It's hard to pick the worst part of the George Zimmerman/Trayvon Martin case, but I have to give my nod to Florida's Stand Your Ground law, which essentially legalizes murder if you claim it was self-defense afterward. I mean, with the witness or witnesses dead, who's gonna testify that it wasn't?
Yet this return to the discredited dictum of "might makes right" is popular in certain quarters -- which only proves (if it really needs proving) that when fear comes in the door, everything else -- including common sense -- goes out the window.
Zimmerman's defenders love to cite Martin's punching Zimmerman's lights out as justification for shooting an unarmed kid. Yet they never seem to care how the fight got started in the first place. Unless you can buy Martin's yanking Zimmerman out of his car, everything points to Zimmerman starting the fight -- and then pulling a gun when it turned out he'd bitten off more than he could chew.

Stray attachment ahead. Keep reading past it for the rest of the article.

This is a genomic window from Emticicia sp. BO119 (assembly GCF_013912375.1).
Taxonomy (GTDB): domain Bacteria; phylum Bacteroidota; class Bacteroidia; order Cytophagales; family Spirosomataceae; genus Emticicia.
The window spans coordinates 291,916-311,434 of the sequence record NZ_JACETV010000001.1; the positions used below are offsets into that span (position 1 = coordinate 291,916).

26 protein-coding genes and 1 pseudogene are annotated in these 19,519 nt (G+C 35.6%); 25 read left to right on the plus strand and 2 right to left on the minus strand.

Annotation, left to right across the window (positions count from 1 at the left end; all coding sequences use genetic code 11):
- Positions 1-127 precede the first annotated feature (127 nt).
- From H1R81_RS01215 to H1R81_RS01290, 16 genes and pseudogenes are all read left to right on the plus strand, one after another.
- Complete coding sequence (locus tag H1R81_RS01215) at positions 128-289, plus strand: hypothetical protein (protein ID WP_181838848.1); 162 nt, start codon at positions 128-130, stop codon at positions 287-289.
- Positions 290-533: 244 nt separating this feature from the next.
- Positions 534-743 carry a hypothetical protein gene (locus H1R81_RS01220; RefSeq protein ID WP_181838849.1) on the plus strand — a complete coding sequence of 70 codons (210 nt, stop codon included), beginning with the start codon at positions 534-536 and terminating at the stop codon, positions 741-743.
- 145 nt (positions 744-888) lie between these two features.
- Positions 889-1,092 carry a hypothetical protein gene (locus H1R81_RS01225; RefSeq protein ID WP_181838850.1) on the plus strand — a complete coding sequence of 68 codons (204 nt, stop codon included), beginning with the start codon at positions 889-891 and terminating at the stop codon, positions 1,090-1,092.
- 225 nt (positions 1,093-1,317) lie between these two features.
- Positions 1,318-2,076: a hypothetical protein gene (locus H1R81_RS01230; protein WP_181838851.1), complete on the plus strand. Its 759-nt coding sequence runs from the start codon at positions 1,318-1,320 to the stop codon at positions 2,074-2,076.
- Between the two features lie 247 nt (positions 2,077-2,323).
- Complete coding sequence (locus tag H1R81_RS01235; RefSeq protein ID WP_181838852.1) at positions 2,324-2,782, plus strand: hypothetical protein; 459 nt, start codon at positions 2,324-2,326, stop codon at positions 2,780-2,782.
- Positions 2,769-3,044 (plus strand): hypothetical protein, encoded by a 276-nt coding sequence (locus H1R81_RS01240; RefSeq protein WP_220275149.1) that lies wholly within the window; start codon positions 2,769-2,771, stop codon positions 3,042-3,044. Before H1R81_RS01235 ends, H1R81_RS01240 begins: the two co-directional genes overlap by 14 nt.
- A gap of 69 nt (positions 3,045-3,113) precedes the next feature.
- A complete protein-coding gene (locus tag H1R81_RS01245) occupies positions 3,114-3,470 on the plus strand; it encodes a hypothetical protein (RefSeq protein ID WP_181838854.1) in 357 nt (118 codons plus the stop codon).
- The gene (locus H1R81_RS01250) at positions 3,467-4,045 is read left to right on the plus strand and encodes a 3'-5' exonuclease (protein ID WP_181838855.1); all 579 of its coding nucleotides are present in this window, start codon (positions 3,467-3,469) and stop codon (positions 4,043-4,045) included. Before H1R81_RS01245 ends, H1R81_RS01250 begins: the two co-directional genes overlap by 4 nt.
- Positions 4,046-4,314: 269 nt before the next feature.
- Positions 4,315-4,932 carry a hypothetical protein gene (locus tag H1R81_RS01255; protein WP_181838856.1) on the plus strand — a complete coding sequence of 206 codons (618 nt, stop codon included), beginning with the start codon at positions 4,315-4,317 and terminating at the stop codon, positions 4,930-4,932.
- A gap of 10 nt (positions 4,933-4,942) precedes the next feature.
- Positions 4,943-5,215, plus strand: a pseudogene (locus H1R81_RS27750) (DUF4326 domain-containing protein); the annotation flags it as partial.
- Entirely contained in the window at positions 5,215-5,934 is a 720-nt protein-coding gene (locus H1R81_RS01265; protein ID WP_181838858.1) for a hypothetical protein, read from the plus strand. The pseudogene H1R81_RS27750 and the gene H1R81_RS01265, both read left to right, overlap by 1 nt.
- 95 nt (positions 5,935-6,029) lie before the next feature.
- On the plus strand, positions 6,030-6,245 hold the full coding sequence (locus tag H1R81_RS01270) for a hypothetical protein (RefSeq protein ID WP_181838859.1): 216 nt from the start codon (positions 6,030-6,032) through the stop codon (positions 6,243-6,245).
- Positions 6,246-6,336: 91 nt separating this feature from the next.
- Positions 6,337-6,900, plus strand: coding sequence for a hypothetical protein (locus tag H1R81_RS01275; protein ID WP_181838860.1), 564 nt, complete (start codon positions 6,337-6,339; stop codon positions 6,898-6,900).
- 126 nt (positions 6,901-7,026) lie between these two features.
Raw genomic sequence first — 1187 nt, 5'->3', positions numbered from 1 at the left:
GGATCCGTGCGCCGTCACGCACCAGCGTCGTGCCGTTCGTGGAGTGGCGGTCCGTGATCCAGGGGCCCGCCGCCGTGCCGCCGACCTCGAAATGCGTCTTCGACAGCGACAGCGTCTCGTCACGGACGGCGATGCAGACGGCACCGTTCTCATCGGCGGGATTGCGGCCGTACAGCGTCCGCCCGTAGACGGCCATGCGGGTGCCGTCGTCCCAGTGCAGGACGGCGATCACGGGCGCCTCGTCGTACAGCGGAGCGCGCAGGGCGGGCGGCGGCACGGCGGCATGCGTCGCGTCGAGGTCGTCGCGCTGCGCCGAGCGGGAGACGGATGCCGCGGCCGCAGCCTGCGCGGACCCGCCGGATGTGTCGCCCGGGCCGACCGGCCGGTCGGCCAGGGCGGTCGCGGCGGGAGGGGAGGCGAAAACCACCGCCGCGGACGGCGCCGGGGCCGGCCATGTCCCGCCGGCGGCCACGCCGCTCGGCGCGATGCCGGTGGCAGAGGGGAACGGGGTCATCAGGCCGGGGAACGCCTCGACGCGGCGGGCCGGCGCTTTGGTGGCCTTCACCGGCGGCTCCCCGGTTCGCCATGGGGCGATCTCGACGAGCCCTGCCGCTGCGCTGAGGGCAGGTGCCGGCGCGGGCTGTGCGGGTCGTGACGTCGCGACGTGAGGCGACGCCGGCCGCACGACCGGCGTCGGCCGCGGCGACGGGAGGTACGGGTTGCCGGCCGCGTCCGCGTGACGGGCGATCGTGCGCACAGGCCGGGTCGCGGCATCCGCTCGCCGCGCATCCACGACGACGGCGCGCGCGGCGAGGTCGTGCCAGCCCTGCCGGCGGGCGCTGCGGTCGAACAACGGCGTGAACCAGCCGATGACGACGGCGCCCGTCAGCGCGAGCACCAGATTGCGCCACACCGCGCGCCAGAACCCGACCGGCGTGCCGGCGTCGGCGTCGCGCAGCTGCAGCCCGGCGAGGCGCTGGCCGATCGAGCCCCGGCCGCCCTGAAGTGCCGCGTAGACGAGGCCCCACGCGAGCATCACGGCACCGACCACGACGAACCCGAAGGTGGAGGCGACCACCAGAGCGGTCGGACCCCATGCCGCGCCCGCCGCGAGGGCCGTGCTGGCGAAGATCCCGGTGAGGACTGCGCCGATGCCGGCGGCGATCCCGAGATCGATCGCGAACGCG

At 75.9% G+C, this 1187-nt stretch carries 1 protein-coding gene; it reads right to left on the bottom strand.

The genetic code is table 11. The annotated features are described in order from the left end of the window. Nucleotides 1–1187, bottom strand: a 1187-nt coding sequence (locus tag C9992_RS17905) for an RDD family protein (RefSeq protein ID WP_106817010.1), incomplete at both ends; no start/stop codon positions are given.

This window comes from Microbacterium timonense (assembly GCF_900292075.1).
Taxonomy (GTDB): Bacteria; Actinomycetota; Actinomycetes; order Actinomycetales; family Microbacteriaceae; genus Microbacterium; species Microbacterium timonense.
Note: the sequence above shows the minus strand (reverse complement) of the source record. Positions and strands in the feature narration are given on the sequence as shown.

So by every known standard of decency, the wrong guy lost the fight. The real American -- minding his own business and willing to defend that right when challenged by an armed bully -- is dead, while the bully lives on, exonerated by an insane law.
Bullies, of course, are cowards, and "Cowards die a thousand deaths while the valiant die but once." So Trayvon Martin is dead -- once -- while Zimmerman faces a lifetime of waking in cold sweats and looking over his shoulder. What a shame.
But Zimmerman, by all accounts, felt Americans were losing their basic rights to groups of armed thugs. What he doesn't seem to realize is that he, too, is one of those armed thugs -- or that some of us fear an armed thug who's beyond the law more than we fear one who isn't.
Jeffrey A. Brown